Anyways, the other issue is related to the continuous autofocus capabilities of the Samsung Galaxy Nexus. Sometimes, the phone will be very, very slow to shift the focus from the background to the object that's closer. At other times, it won't even change it, no matter how patient and stubborn you are. This doesn't happen always, but often enough to cause frustration.

The new Gallery comes with image-editing options built-in. Google has chosen a nice selection of tools that would definitely come in handy when you want to quickly tweak a photo that you've taken (or any other image). You can do various kinds of stuff like adjusting exposure or saturation, fixing the red-eyes, as well as applying different effects to your pictures.

Photo quality:

The Galaxy Nexus only has a 5-megapixel camera, but the photos that it produces aren't bad by any means. Quite the contrary, they exhibit natural and lively colors, as well as a pretty decent amount of detail. Objects are usually normally exposed, but the camera doesn't handle more dynamic scenes very well, meaning if your shot's going to be a more contrast one, some areas will probably turn out overexposed (as in our case).

Doing macros with the Nexus is very easy and fun, using the touch-to-focus functionality of the device. We found this to work flawlessly.

When we moved indoors to check how the smartphone's camera performs in lower-light conditions, we noticed that it managed to come up with some pretty tolerable pictures when shooting in situations with a strong light-source. However, once we started dimming the lights, the Nexus quickly started to lose quality. The LED flash is also pretty weak, causing some considerable loss in color quality, and failing to illuminate objects even at close distances.

Video recording:

To tell you the truth, we're a bit underwhelmed by the video we shot with the Samsung Galaxy Nexus. Yeah, it's 1080p and all, but it's a bit choppy at 24 fps, which isn't something that we normally expect to see in a contemporary smartphone of this class. It's also somewhat jerky, and lacks fine detail.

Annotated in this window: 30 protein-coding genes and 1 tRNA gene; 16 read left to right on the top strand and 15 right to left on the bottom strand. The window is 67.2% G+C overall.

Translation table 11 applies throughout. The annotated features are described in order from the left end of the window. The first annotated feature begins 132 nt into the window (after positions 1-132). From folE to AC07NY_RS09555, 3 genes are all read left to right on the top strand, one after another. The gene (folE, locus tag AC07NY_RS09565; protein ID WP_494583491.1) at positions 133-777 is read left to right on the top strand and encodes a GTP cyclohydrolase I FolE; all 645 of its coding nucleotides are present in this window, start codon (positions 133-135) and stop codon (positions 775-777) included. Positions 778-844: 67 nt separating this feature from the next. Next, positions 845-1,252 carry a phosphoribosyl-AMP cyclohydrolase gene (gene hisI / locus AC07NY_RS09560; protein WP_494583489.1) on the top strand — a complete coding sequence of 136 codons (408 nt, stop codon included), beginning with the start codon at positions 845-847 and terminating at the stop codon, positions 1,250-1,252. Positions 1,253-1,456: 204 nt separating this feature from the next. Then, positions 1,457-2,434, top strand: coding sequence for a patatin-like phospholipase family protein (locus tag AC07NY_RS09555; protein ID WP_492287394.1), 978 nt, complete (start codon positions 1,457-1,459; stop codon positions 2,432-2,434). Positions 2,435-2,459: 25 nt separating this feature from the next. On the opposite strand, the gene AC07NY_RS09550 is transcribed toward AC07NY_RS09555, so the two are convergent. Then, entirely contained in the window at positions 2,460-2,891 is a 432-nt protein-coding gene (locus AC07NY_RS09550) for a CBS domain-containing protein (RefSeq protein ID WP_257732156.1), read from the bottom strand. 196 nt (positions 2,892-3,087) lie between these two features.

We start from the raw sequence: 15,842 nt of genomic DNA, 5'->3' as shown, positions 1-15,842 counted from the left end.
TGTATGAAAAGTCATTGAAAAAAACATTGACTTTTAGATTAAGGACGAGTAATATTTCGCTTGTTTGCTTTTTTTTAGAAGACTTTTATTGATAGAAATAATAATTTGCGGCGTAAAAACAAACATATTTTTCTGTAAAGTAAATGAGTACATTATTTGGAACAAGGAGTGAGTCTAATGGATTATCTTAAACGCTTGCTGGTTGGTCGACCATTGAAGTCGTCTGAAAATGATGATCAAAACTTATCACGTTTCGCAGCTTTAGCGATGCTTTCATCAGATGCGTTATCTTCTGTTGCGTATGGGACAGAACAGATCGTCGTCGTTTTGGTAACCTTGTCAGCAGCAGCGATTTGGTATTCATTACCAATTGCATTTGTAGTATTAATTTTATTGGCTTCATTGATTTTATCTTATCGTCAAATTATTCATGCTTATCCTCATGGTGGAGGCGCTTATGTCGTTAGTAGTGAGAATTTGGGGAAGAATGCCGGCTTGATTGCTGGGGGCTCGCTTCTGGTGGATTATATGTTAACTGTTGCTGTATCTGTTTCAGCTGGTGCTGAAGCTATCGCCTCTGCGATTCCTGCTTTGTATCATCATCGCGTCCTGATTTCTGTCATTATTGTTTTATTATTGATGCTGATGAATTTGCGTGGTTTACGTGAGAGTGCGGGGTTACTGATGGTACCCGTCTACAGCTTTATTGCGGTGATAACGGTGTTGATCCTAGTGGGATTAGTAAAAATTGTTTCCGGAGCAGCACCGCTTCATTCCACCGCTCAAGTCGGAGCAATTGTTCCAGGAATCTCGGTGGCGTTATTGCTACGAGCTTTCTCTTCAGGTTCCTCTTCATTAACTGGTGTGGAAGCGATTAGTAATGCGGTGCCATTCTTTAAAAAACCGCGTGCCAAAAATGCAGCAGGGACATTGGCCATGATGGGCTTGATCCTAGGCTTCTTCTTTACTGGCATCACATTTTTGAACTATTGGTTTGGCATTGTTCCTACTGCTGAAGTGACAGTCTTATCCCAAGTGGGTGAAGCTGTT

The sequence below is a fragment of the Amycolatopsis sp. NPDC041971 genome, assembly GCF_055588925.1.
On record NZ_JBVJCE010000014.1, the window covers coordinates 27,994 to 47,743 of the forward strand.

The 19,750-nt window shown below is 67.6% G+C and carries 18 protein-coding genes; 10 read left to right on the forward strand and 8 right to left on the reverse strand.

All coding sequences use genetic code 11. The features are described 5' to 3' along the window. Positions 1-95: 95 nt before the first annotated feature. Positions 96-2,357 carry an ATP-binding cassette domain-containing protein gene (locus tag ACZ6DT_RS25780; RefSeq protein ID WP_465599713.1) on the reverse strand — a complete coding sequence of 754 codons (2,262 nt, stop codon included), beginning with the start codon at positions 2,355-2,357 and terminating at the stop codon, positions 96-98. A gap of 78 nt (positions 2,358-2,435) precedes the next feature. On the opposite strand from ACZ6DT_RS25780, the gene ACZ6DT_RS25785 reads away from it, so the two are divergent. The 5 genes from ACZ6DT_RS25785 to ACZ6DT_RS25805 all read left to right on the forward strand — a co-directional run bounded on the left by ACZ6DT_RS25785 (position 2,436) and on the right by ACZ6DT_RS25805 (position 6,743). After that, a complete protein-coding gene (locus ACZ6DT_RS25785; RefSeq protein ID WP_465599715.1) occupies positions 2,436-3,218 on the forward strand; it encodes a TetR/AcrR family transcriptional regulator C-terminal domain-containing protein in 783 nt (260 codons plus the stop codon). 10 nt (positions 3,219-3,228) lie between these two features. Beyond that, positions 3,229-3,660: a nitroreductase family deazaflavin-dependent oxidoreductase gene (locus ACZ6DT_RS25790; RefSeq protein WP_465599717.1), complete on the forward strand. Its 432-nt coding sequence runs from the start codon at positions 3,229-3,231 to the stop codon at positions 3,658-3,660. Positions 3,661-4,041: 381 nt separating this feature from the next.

Samsung Galaxy Nexus Sample Video:

Samsung Galaxy Nexus Indoor Sample Video:

Samsung Galaxy Nexus Time-lapse Sample Video:

Honestly, if you tend to be really strict with regards to the quality of your phone's camera, keep in mind that the Galaxy Nexus is good for outdoor, daylight images only. And its video-recording capabilities shouldn't be seriously considered at all. Compared to the iPhone 4S, for example, the Galaxy Nexus is visibly worse in this respect.


The Music app is nothing to write home about, but this doesn't mean it isn't good. Actually, in line with the rest of the interface, it's rather simplistic in its nature, but naturally, it doesn't save you important content like album art covers. Digging deeper into its options, we actually find a full-fledged equalizer that can be freely adjusted by the user. Of course, it has a number of presets as well.

Video playback with the Samsung Galaxy Nexus is flawless. The handset easily plays 1080p videos of all sorts, including MPEG-4, DivX, Xvid and H.264, without a hint of stuttering. Not only that, but the Nexus makes the experience even better thanks to its larger than life screen, with super-vibrant colors and high contrast, courtesy of the Super AMOLED technology.



1. SuperAndroidEvo

Posts: 4888; Member since: Apr 15, 2011

Wow the best phone this year, KILLS the Apple iPhone 4S. Great job Google, this is an amazing phone!

61. The_Miz

Posts: 1496; Member since: Apr 06, 2011

Don't kid yourself. the GN is a nice phone, for a Samsung phone, but it pales in comparison to the 4S.

66. roldefol

Posts: 4744; Member since: Jan 28, 2011

Leave the cat alone. There's no point arguing specs and features and bugs with a dedicated iPhone user. The truth is that BOTH the iPhone 4S and Nexus are great devices. Which one is the better phone is up to the customer. The Nexus doesn't "kill" the iPhone, nor does it "pale" next to it. They're different devices for different users.

79. rayjones09